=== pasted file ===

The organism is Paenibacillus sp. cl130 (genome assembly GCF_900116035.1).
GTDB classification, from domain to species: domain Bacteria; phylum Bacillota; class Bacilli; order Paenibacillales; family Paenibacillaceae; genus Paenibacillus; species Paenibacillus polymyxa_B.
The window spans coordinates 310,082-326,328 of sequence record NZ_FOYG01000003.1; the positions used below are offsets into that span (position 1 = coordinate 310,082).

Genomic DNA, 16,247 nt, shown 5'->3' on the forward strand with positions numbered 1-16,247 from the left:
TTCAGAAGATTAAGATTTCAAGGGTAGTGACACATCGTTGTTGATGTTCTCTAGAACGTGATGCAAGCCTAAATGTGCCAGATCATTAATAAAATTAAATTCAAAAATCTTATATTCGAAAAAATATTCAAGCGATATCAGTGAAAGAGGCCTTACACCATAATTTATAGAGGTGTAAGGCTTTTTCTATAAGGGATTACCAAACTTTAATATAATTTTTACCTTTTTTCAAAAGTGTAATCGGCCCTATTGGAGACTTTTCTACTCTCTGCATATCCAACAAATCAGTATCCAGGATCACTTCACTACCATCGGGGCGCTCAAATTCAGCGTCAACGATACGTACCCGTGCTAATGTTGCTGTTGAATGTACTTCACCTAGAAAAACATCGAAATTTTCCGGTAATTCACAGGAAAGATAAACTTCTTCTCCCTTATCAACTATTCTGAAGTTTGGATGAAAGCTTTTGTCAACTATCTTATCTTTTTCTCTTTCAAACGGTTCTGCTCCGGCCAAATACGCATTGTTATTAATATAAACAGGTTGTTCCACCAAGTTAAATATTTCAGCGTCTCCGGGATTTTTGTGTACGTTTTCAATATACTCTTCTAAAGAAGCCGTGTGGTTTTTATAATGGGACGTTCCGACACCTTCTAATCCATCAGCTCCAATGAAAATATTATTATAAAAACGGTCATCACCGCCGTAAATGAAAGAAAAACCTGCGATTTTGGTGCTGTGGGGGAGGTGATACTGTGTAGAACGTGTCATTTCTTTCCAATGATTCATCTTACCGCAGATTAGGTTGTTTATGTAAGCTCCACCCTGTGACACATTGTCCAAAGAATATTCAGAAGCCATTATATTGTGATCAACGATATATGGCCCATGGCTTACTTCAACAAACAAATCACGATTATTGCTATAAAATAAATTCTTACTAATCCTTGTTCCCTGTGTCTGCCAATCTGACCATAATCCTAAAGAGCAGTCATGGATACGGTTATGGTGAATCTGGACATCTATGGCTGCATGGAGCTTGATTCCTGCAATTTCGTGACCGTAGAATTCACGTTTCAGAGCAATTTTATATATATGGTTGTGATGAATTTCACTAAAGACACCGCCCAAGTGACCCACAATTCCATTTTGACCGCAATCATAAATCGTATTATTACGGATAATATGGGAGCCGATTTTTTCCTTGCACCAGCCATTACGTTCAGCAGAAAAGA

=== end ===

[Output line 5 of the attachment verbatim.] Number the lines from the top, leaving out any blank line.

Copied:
TTCAGAAGATTAAGATTTCAAGGGTAGTGACACATCGTTGTTGATGTTCTCTAGAACGTGATGCAAGCCTAAATGTGCCAGATCATTAATAAAATTAAATTCAAAAATCTTATATTCGAAAAAATATTCAAGCGATATCAGTGAAAGAGGCCTTACACCATAATTTATAGAGGTGTAAGGCTTTTTCTATAAGGGATTACCAAACTTTAATATAATTTTTACCTTTTTTCAAAAGTGTAATCGGCCCTATTGGAGACTTTTCTACTCTCTGCATATCCAACAAATCAGTATCCAGGATCACTTCACTACCATCGGGGCGCTCAAATTCAGCGTCAACGATACGTACCCGTGCTAATGTTGCTGTTGAATGTACTTCACCTAGAAAAACATCGAAATTTTCCGGTAATTCACAGGAAAGATAAACTTCTTCTCCCTTATCAACTATTCTGAAGTTTGGATGAAAGCTTTTGTCAACTATCTTATCTTTTTCTCTTTCAAACGGTTCTGCTCCGGCCAAATACGCATTGTTATTAATATAAACAGGTTGTTCCACCAAGTTAAATATTTCAGCGTCTCCGGGATTTTTGTGTACGTTTTCAATATACTCTTCTAAAGAAGCCGTGTGGTTTTTATAATGGGACGTTCCGACACCTTCTAATCCATCAGCTCCAATGAAAATATTATTATAAAAACGGTCATCACCGCCGTAAATGAAAGAAAAACCTGCGATTTTGGTGCTGTGGGGGAGGTGATACTGTGTAGAACGTGTCATTTCTTTCCAATGATTCATCTTACCGCAGATTAGGTTGTTTATGTAAGCTCCACCCTGTGACACATTGTCCAAAGAATATTCAGAAGCCATTATATTGTGATCAACGATATATGGCCCATGGCTTACTTCAACAAACAAATCACGATTATTGCTATAAAATAAATTCTTACTAATCCTTGTTCCCTGTGTCTGCCAATCTGACCATAATCCTAAAGAGCAGTCATGGATACGGTTATGGTGAATCTGGACATCTATGGCTGCATGGAGCTTGATTCCTGCAATTTCGTGACCGTAGAATTCACGTTTCAGAGCAATTTTATATATATGGTTGTGATGAATTTCACTAAAGACACCGCCCAAGTGACCCACAATTCCATTTTGACCGCAATCATAAATCGTATTATTACGGATAATATGGGAGCCGATTTTTTCCTTGCACCAGCCATTACGTTCAGCAGAAAAGA